Jonathan Franzen's commencement address at Kenyon College--a school I applied to, but decided not to attend because the walkways had "too much gravel"--marks our Facebook age.
Franzen touches a bit heavily on the shallowness of social media...a point he acknowledges with the sentence, "Very probably, you’re sick to death of hearing social media disrespected by cranky 51-year-olds." You know the drill: those are shallow connections online, it's too easy just to "friend" someone, whatever happened to flesh and blood friends anyway?
That's true as far as it goes, which isn't very far.
I've found Facebook to be a great social tool, as it reveals sides of people you would never know about otherwise. A link, a photo, or an event creation are all avenues to further understanding someone with whom you might have a limited relationship. People still need to connect, and face to face is still the best means overall...but now we have online capabilities that make those connections even easier. Talk about having your cake and eating it too.
But Franzen is right about one thing--it's too easy to "like" things on Facebook. Back in the old days you had to comment on something to register an interest, now you can just click "like" and not say a word. I've been guilty of this behavior many times, but nonetheless a little part of me cringes as I do so.
Franzen uses this background about Facebook--wonderfully of the zeitgeist, even if I don't agree with his analysis--to set up a crucial distinction between "liking" and "loving." At this point in his address we move away from today's technology and towards universal themes. In short, there is no way to like every aspect of any other person but it is possible to love them completely.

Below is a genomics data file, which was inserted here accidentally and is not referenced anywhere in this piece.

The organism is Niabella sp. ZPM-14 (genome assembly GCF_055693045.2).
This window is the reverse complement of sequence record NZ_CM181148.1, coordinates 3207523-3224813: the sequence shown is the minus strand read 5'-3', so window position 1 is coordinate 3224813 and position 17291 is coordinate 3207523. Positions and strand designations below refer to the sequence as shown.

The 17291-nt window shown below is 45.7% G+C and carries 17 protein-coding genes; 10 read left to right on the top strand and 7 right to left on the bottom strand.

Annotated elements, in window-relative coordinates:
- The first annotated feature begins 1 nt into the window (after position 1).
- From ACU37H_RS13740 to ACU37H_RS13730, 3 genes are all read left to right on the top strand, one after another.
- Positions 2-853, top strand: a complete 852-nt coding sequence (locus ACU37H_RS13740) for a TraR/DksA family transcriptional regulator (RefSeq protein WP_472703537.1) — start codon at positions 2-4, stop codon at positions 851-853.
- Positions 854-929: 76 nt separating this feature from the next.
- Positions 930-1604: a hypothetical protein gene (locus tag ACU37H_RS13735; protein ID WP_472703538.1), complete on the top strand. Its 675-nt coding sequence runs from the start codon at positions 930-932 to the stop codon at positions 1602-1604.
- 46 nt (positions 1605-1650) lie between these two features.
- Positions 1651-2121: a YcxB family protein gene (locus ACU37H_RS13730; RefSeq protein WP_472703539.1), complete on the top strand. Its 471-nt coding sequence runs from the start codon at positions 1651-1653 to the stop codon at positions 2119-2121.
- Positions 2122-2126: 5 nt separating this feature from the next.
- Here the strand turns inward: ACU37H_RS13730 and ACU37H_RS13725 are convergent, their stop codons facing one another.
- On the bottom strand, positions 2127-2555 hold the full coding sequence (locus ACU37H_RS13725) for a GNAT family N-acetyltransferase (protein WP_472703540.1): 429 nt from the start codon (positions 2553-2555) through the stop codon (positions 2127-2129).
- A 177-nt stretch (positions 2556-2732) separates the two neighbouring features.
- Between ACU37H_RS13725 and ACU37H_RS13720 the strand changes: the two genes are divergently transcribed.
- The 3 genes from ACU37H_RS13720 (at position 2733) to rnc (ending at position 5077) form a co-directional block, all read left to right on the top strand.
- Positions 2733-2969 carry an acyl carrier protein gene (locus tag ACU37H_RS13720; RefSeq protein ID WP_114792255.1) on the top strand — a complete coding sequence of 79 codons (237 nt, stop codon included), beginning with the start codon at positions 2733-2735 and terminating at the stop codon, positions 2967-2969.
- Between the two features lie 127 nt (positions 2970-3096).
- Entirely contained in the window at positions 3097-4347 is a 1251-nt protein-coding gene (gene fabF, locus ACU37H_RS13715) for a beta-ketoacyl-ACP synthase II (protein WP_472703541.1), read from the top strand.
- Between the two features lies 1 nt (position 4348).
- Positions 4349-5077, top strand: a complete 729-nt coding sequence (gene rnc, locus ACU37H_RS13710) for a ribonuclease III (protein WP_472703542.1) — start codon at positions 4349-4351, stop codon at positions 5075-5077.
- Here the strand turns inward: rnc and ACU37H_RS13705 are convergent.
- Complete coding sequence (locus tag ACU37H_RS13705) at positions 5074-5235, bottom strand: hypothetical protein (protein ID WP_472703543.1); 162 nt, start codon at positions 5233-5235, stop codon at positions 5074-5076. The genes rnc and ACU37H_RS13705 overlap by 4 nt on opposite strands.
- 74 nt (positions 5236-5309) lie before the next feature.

This is one of those observations that feels obvious but is actually profound. Sometimes we trick ourselves into thinking that a collection of likes (another person's hair, clothes, smile) will sum up to love. But love is so much deeper; a recognition that another person's flaws (and our own) will sometimes feel oppressive, but that we have to push through anyway and make the effort of building a life together. Franzen quotes Alice Sebold about "getting down in the pit and loving somebody." That pit is ourselves, which we must confront as we make mistake after mistake with those we love.
So why bother? Franzen describes his own deep love of birds, which "became a portal to an important, less self-centered part of myself that I'd never even known existed." There's the payoff. If you're willing to take the journey deep into the pit you have the opportunity to transcend yourself and be a better person than you would have been otherwise.
Looking back, many quirks of Helen's did grate on me (as mine did on her). But I loved her completely and still can't imagine my life if I'd never met her. It was young love, but real love, and the marriage made me a better person.
And this time around I like pretty much everything about Pi Wen and love her too. Awesome.